Just think that ninety percent of Italians drink coffee on a daily basis.
Caption 7, Adriano Il caffèPlay Caption
Sarà la forma delle note a stabilire qual è la durata dei suoni,
It's the shape of the notes that determines the duration of the sounds,
Caption 37, A scuola di musica con Alessio - Part 3Play Caption
If you look at the transcript of just about any video, you will be able to pick out several examples of these preposizioni articolate. Look for common phrases and start repeating them, getting them into your repertoire.
For other preposizioni articolate, check out:
Meanwhile, if you have any questions or doubts, write to us at email@example.com
This week, Michela starts a three-part lesson on the imperfetto. She makes use of a timeline which should help you get the picture. But let’s take a look at the imperfetto from an English language perspective.
The imperfetto, or “imperfect” past tense is just one of the several past tenses in Italian. As we can see from its name, it’s not perfect, meaning it doesn’t use an auxiliary verb like essere (to be) or avere (to have) plus a participle. It stands alone as a verb and is conjugated, and so it is similar in structure to the simple past in English. Attenzione! Knowing when to use it is not always clear-cut, and usage differs from region to region. There may also be more than one possible English translation in a given case.
Perhaps the easiest way to get a feel for this tense is to use it when comparing the past to the present: the way it was then, and the way it is now. Be aware that there are three basic ways to translate the imperfetto into English. One way is with the simple past tense.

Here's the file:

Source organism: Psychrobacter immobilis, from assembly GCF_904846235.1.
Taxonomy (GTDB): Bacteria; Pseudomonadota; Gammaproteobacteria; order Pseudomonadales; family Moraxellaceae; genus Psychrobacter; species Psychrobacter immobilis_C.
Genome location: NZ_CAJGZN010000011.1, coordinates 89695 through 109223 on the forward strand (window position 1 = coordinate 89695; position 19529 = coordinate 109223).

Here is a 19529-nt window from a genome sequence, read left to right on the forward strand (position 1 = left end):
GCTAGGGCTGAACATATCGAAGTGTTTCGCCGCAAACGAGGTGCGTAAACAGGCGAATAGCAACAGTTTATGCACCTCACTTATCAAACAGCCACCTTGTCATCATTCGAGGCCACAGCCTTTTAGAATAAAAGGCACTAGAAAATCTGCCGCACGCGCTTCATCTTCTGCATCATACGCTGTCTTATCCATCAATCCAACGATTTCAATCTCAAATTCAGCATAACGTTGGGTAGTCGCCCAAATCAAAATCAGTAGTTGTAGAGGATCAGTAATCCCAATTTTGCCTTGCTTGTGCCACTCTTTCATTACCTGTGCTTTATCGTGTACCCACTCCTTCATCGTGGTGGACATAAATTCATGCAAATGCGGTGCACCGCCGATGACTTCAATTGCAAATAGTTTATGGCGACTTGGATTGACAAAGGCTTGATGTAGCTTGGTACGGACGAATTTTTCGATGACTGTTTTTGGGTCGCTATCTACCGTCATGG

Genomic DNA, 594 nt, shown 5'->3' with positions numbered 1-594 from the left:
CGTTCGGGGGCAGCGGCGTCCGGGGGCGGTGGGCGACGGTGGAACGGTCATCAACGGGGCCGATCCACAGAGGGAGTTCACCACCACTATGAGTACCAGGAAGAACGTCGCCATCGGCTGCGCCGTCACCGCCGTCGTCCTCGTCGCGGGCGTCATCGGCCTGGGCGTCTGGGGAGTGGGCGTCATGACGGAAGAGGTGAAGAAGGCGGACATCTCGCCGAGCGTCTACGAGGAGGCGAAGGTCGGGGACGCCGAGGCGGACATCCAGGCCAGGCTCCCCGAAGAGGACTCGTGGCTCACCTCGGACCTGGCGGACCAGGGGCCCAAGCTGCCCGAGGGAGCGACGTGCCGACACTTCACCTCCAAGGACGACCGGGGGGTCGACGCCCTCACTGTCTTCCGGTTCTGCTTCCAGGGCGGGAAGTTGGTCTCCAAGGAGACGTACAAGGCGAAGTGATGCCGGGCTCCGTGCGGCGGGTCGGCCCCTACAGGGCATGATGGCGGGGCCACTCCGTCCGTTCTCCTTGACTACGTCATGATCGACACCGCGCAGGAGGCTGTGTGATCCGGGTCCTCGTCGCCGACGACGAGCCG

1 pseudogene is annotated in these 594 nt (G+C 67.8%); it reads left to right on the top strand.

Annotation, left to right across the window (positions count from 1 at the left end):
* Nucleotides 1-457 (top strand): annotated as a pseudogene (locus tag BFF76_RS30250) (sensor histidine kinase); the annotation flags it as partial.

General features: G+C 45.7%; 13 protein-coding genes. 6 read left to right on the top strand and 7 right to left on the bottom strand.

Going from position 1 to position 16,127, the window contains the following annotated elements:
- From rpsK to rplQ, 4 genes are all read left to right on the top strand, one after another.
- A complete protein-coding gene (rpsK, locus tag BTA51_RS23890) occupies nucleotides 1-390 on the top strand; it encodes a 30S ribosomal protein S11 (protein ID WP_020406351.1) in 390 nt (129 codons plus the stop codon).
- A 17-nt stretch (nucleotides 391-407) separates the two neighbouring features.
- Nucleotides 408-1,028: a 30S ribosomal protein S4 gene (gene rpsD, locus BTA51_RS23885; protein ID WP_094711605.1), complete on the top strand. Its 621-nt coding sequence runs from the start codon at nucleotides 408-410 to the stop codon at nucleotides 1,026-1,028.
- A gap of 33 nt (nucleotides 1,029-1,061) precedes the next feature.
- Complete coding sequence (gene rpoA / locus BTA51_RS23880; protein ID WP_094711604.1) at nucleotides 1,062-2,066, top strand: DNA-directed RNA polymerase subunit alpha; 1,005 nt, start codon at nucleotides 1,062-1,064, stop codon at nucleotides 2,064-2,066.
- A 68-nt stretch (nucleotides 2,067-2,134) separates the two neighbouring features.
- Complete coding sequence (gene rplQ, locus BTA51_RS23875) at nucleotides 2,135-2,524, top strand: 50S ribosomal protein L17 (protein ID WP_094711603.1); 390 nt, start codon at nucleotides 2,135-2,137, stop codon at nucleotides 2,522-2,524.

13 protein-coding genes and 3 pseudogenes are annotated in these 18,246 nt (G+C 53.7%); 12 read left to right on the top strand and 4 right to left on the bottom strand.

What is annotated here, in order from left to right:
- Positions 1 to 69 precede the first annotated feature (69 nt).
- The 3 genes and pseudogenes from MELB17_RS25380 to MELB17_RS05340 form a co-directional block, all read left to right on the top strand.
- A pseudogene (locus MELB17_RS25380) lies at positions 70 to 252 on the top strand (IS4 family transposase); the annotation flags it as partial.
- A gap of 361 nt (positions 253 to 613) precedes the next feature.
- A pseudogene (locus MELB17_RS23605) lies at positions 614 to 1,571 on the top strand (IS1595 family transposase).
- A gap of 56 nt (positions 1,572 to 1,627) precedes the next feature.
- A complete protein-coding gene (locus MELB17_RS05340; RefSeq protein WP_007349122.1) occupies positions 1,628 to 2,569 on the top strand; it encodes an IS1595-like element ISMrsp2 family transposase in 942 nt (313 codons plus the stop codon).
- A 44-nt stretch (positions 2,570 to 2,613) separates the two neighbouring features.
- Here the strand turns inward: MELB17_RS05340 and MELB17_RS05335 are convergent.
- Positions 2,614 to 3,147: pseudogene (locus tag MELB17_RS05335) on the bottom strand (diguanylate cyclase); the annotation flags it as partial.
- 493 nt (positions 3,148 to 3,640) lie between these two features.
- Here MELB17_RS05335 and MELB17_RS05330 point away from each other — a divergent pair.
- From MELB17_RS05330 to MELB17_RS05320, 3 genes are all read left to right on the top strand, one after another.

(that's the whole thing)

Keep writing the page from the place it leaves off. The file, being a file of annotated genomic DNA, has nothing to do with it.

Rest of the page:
Ma certo che lo conosco. Io venivo sempre qui in vacanza!
But of course I know him. I always came here on vacation!Play Caption
In the above example, we’re talking about something in the past. The adverb sempre (always), indicating a repetitive action in the past, along with the fact that it is no longer true, help us understand that we need the imperfetto.
It wasn’t a one-time, specific action in the past. If it had been, we might have used the passato prossimo:
Sono venuto qui l’anno scorso in vacanza.
I came here on vacation last year.
And if we mention the specific times in the past rather than a span of time, we also use the passato prossimo.
Sono venuto qui tante volte in vacanza.
I have come here many times on vacation.
Note that in the above examples, we use the passato prossimo in both cases, but the English translation changes!
Another way we translate the imperfetto in English is with “would” plus the infinitive, when describing the past as opposed to the present.
In the following example, Marika is explaining how people mopped the floor in the past.
Un tempo si usava un'asta di legno con uno strofinaccio...
In the past one would use a wooden pole with a floor cloth...
Si prendeva lo strofinaccio, si metteva in un secchio.
You would take the floor cloth, you would put it in a bucket.
Captions 20-23, Marika spiega - Le pulizie di primavera - Part 1Play Caption
A third way the imperfetto can be translated is with the English past continuous tense.
E allora che cosa ci faceva nel nostro giardino?
And so what were you doing in our garden?
Cercavo un posto sicuro per passare la notte.
I was looking for a safe place to spend the night.Play Caption
The past continuous exists in Italian, too, as the passato progressivo. Much of the time, it’s interchangeable with the imperfetto, and perhaps a bit more specific in pinpointing the moment of speaking in the timeline.
In the above example, the Italian passato progressivo could have been used with same result in English:
Allora che cosa stava facendo nel nostro giardino?
Stavo cercando un posto sicuro per passare la notte.
So these three ways of translating are important for understanding Italian, and just as important when trying to think and speak in Italian.